For me, the anticipation of January 1st arrives the minute Christmas ends. Despite freezing cold temperatures and frost glittering the ground under a thick coat of fog, January brings with it the tantalizing hope of spring, and a fresh new start. I’ve never been one to make (or keep) tons of New Year’s Resolutions, but I do believe January is a good month to self-reflect on the past year, and likewise, to re-evaluate what is important to you.
This year I’m keeping things simple, and instead of creating a list of resolutions, I am choosing one word to focus on in 2013. One word to come back to, one word to remember, one word to motivate and inspire me.
My word for 2013 is intentionality: the state of having a purpose.
“Intentional living” is becoming a bit of a cliché phrase, but when I considered other words for this upcoming year, nothing spoke to me quite as much. When I think back on 2012—the good and the bad, the pretty and ugly, the things I did well and the things I should have done better—I was struck with the realization that mindlessness has become a real problem for me. So much of what I do on a daily basis lacks meaning and purpose (perusing Facebook, watching the Real Housewives, obsessing over a recent stain on the carpet, reading books I think I should read even though I don’t like them). I’m spending far too much time doing things that are thoughtless or distracting, instead of things that are deliberate and purposeful.
It’s hard not to blame my new role as a stay-at-home mom for this issue. My days are often long, and almost all the same: feed Everett, play with Everett, change Everett, repeat. It’s easy to get caught up in the steps, distract myself with TV in the afternoon, and do it all over again tomorrow. It’s easy to spend an entire day without putting very much thought into anything at all.
Mindlessness is a tough habit to break, but I’m determined to do it. I want my days—good and bad—to be filled to the brim with intention. I want to put purpose back into my time, my relationships, my words, and my actions. As 2012 comes to an end and we enter 2013 with hope and clarity, you are, of course, more than welcome to join me.
Let’s be intentional with our time. We need to make space in our schedules so that we can feel motivated and not overwhelmed. That might mean saying “no” to obligations that are filling up our calendars, but not filling up our hearts. Let’s turn off the TV and spend more time in our gardens; less time in front of the computer and more time face-to-face. Less time with the world, and more time with God.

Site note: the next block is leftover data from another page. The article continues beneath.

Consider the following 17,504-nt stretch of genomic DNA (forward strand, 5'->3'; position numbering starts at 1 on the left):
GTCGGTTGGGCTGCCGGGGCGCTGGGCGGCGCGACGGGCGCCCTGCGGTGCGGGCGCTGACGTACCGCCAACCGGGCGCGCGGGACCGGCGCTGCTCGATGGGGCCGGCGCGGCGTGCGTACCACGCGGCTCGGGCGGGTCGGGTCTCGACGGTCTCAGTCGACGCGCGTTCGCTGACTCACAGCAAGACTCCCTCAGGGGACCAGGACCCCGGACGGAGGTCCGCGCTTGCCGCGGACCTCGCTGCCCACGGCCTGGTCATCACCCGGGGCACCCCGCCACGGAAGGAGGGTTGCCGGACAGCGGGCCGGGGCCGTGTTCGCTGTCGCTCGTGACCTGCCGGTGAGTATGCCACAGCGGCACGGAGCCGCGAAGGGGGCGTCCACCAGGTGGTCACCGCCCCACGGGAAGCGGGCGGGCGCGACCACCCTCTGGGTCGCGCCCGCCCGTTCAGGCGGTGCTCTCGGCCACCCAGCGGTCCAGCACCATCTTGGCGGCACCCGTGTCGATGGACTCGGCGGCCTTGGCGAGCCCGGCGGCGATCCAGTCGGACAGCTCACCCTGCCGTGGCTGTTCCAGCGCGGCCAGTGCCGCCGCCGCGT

Let’s be intentional with our relationships. We don’t need to wait to be invited somewhere; we can do the inviting. Let’s remember birthdays and find room in our budgets to buy plane tickets to visit our best friends, whether they live across the state or across the country. Let’s invest in the good friends and stop losing sleep over the bad ones.
Let’s be intentional with our words. Let’s say what we mean, and mean what we say. Let’s be real and vulnerable and honest. Let’s ask for advice when we need it, and stop shelling it out when it is unsolicited. Let’s speak truth into each others’ lives and leave the gossip at the front door. Let’s say I love you and please and thank you and I appreciate you more often, without hesitation.
Let’s be intentional with our actions. Let’s love one another better. Let’s be kinder to strangers and kinder to ourselves. Let’s run and walk and skip and be good to our bodies. Let’s play with our babies more and worry about the laundry less. Let’s do things for the sake of doing them, and not for the sake of people seeing us do them.
and as I always say…
It’s a new day. A new year. Let’s not let it go to waste, but do good with it.